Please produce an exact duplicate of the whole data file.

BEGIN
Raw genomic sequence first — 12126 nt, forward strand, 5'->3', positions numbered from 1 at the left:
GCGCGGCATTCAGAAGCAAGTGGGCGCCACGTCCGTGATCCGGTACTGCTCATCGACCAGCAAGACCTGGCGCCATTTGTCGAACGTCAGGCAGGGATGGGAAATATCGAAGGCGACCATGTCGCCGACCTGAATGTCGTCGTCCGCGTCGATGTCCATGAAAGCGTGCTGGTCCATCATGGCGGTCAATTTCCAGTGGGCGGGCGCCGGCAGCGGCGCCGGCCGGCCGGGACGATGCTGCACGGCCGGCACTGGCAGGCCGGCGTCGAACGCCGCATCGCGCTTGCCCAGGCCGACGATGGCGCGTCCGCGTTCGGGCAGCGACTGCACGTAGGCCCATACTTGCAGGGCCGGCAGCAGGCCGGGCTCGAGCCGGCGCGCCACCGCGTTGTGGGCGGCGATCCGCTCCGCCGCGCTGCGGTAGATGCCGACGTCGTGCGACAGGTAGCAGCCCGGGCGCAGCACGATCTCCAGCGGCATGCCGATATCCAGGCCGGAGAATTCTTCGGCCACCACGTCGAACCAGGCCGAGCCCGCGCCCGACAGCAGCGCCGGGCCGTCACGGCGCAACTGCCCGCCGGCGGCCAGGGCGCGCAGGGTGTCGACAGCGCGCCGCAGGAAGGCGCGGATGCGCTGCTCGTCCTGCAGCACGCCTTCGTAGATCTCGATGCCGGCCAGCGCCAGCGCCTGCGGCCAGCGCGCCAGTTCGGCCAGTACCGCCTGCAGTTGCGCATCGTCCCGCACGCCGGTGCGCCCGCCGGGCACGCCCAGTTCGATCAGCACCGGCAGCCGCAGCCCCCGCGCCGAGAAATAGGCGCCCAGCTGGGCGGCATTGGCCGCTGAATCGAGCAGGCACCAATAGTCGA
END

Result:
Raw genomic sequence first — 12126 nt, forward strand, 5'->3', positions numbered from 1 at the left:
GCGCGGCATTCAGAAGCAAGTGGGCGCCACGTCCGTGATCCGGTACTGCTCATCGACCAGCAAGACCTGGCGCCATTTGTCGAACGTCAGGCAGGGATGGGAAATATCGAAGGCGACCATGTCGCCGACCTGAATGTCGTCGTCCGCGTCGATGTCCATGAAAGCGTGCTGGTCCATCATGGCGGTCAATTTCCAGTGGGCGGGCGCCGGCAGCGGCGCCGGCCGGCCGGGACGATGCTGCACGGCCGGCACTGGCAGGCCGGCGTCGAACGCCGCATCGCGCTTGCCCAGGCCGACGATGGCGCGTCCGCGTTCGGGCAGCGACTGCACGTAGGCCCATACTTGCAGGGCCGGCAGCAGGCCGGGCTCGAGCCGGCGCGCCACCGCGTTGTGGGCGGCGATCCGCTCCGCCGCGCTGCGGTAGATGCCGACGTCGTGCGACAGGTAGCAGCCCGGGCGCAGCACGATCTCCAGCGGCATGCCGATATCCAGGCCGGAGAATTCTTCGGCCACCACGTCGAACCAGGCCGAGCCCGCGCCCGACAGCAGCGCCGGGCCGTCACGGCGCAACTGCCCGCCGGCGGCCAGGGCGCGCAGGGTGTCGACAGCGCGCCGCAGGAAGGCGCGGATGCGCTGCTCGTCCTGCAGCACGCCTTCGTAGATCTCGATGCCGGCCAGCGCCAGCGCCTGCGGCCAGCGCGCCAGTTCGGCCAGTACCGCCTGCAGTTGCGCATCGTCCCGCACGCCGGTGCGCCCGCCGGGCACGCCCAGTTCGATCAGCACCGGCAGCCGCAGCCCCCGCGCCGAGAAATAGGCGCCCAGCTGGGCGGCATTGGCCGCTGAATCGAGCAGGCACCAATAGTCGA